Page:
Document Type

Article

Publication Date

10-1-2010

Department

Marine Science

Abstract

In August 2005 the eye of Hurricane Katrina passed 49 n mi to the west of a 3-m discus buoy operated by the Central Gulf of Mexico Ocean Observing System (CenGOOS). Buoy motions were measured with a strapped-down 6 degrees of freedom accelerometer, a three-axis magnetometer, and a survey-grade GPS receiver. The significant wave heights were computed from the buoy's accelerometer record and from the dual-frequency GPS measurements that were processed in two different ways. The first method was postprocessed kinematic (PPK) GPS, which requires another GPS receiver at a fixed known location, and the other was precise point positioning (PPP) GPS, which is another postprocessed positioning technique that yields absolute rather than differential positions. Unlike inertial measurement units, either GPS technique can be used to obtain both waves and water levels. The purpose of this note is to demonstrate the excellent reliability and accuracy of both methods for determining wave heights and periods from a GPS record. When the motion of the GPS antenna is properly understood as the motion of the buoy deck and not the true vertical motion of the sea surface, the GPS wave heights are as reliable as a strapped-down 1D accelerometer.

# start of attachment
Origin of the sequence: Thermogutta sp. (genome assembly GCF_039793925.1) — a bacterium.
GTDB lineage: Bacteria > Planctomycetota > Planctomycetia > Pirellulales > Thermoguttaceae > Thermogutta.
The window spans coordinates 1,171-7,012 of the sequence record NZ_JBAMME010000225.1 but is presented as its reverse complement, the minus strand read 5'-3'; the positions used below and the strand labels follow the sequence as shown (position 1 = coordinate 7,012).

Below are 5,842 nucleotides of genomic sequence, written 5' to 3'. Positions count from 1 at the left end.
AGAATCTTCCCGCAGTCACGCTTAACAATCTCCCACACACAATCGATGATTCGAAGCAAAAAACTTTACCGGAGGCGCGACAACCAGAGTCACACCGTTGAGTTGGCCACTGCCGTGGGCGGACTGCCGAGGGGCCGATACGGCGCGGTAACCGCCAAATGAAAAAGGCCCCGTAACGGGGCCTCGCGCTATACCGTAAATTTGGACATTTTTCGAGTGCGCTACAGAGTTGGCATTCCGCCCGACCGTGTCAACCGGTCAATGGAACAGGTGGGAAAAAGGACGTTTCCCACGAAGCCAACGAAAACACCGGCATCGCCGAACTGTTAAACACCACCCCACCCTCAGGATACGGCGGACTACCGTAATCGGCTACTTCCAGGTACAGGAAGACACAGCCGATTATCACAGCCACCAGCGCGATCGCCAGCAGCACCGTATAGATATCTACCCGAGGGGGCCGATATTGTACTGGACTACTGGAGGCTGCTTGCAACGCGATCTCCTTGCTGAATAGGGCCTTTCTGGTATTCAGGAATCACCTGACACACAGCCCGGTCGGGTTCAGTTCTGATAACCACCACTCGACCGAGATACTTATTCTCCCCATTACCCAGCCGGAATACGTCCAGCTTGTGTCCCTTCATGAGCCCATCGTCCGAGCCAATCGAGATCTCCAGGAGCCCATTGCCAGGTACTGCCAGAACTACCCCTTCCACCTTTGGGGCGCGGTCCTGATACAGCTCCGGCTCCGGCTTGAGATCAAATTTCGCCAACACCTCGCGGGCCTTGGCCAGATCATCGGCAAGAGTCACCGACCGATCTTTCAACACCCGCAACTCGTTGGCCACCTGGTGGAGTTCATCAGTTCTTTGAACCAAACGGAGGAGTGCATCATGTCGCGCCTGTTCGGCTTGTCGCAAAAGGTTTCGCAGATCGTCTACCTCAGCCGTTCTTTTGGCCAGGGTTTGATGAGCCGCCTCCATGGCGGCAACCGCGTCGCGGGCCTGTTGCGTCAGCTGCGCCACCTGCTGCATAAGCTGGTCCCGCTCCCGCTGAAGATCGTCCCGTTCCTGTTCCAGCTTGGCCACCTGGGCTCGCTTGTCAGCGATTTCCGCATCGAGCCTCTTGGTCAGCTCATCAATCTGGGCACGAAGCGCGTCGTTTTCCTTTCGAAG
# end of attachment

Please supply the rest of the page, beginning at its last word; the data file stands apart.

Comments

Publisher Version

© Copyright 2010 American Meteorological Society (AMS). Permission to use figures, tables, and brief excerpts from this work in scientific and educational works is hereby granted provided that the source is acknowledged. Any use of material in this work that is determined to be “fair use” under Section 107 of the U.S. Copyright Act or that satisfies the conditions specified in Section 108 of the U.S. Copyright Act (17 USC §108) does not require the AMS’s permission. Republication, systematic reproduction, posting in electronic form, such as on a website or in a searchable database, or other uses of this material, except as exempted by the above statement, requires written permission or a license from the AMS. All AMS journals and monograph publications are registered with the Copyright Clearance Center (http://www.copyright.com). Questions about permission to use materials for which AMS holds the copyright can also be directed to the AMS Permissions Officer at permissions@ametsoc.org. Additional details are provided in the AMS Copyright Policy statement, available on the AMS website (http://www.ametsoc.org/CopyrightInformation).

Publication Title

Journal of Atmospheric and Oceanic Technology

Volume

27

Issue

10

First Page

1760

Last Page

1768

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